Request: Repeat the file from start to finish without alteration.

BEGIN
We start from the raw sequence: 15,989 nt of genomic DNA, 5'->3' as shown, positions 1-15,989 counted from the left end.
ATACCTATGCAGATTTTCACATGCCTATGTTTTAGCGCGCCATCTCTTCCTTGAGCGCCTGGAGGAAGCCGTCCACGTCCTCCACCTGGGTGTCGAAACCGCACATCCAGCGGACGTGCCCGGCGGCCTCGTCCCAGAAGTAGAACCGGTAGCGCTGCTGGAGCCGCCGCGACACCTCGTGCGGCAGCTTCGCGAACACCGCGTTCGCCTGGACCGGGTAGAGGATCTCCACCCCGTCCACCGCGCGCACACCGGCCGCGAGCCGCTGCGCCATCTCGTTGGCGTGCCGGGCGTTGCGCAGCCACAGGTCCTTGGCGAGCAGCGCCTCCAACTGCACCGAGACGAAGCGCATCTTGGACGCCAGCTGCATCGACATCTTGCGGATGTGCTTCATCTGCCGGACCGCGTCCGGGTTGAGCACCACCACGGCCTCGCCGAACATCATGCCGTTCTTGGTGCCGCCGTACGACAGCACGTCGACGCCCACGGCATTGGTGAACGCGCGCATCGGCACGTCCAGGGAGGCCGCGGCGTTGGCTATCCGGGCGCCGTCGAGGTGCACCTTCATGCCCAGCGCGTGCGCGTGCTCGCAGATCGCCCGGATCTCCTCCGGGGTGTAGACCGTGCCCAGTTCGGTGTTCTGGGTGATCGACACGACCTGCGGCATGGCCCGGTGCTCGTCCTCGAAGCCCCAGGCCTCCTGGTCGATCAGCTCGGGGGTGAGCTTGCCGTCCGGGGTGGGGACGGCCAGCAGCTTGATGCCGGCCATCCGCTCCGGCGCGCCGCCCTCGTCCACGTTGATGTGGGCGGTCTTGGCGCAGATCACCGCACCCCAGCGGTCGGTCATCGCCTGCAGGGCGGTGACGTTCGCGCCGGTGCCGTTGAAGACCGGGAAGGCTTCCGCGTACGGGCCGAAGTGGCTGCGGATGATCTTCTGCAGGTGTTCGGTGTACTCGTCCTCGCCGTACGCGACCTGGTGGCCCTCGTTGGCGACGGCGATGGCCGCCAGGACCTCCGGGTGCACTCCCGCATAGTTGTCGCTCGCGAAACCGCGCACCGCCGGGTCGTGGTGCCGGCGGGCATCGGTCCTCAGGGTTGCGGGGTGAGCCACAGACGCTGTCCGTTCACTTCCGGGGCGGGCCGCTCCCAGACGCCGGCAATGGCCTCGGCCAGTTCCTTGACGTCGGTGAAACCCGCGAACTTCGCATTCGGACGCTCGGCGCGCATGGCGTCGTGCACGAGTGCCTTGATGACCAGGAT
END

We start from the raw sequence: 15,989 nt of genomic DNA, 5'->3' as shown, positions 1-15,989 counted from the left end.
ATACCTATGCAGATTTTCACATGCCTATGTTTTAGCGCGCCATCTCTTCCTTGAGCGCCTGGAGGAAGCCGTCCACGTCCTCCACCTGGGTGTCGAAACCGCACATCCAGCGGACGTGCCCGGCGGCCTCGTCCCAGAAGTAGAACCGGTAGCGCTGCTGGAGCCGCCGCGACACCTCGTGCGGCAGCTTCGCGAACACCGCGTTCGCCTGGACCGGGTAGAGGATCTCCACCCCGTCCACCGCGCGCACACCGGCCGCGAGCCGCTGCGCCATCTCGTTGGCGTGCCGGGCGTTGCGCAGCCACAGGTCCTTGGCGAGCAGCGCCTCCAACTGCACCGAGACGAAGCGCATCTTGGACGCCAGCTGCATCGACATCTTGCGGATGTGCTTCATCTGCCGGACCGCGTCCGGGTTGAGCACCACCACGGCCTCGCCGAACATCATGCCGTTCTTGGTGCCGCCGTACGACAGCACGTCGACGCCCACGGCATTGGTGAACGCGCGCATCGGCACGTCCAGGGAGGCCGCGGCGTTGGCTATCCGGGCGCCGTCGAGGTGCACCTTCATGCCCAGCGCGTGCGCGTGCTCGCAGATCGCCCGGATCTCCTCCGGGGTGTAGACCGTGCCCAGTTCGGTGTTCTGGGTGATCGACACGACCTGCGGCATGGCCCGGTGCTCGTCCTCGAAGCCCCAGGCCTCCTGGTCGATCAGCTCGGGGGTGAGCTTGCCGTCCGGGGTGGGGACGGCCAGCAGCTTGATGCCGGCCATCCGCTCCGGCGCGCCGCCCTCGTCCACGTTGATGTGGGCGGTCTTGGCGCAGATCACCGCACCCCAGCGGTCGGTCATCGCCTGCAGGGCGGTGACGTTCGCGCCGGTGCCGTTGAAGACCGGGAAGGCTTCCGCGTACGGGCCGAAGTGGCTGCGGATGATCTTCTGCAGGTGTTCGGTGTACTCGTCCTCGCCGTACGCGACCTGGTGGCCCTCGTTGGCGACGGCGATGGCCGCCAGGACCTCCGGGTGCACTCCCGCATAGTTGTCGCTCGCGAAACCGCGCACCGCCGGGTCGTGGTGCCGGCGGGCATCGGTCCTCAGGGTTGCGGGGTGAGCCACAGACGCTGTCCGTTCACTTCCGGGGCGGGCCGCTCCCAGACGCCGGCAATGGCCTCGGCCAGTTCCTTGACGTCGGTGAAACCCGCGAACTTCGCATTCGGACGCTCGGCGCGCATGGCGTCGTGCACGAGTGCCTTGATGACCAGGAT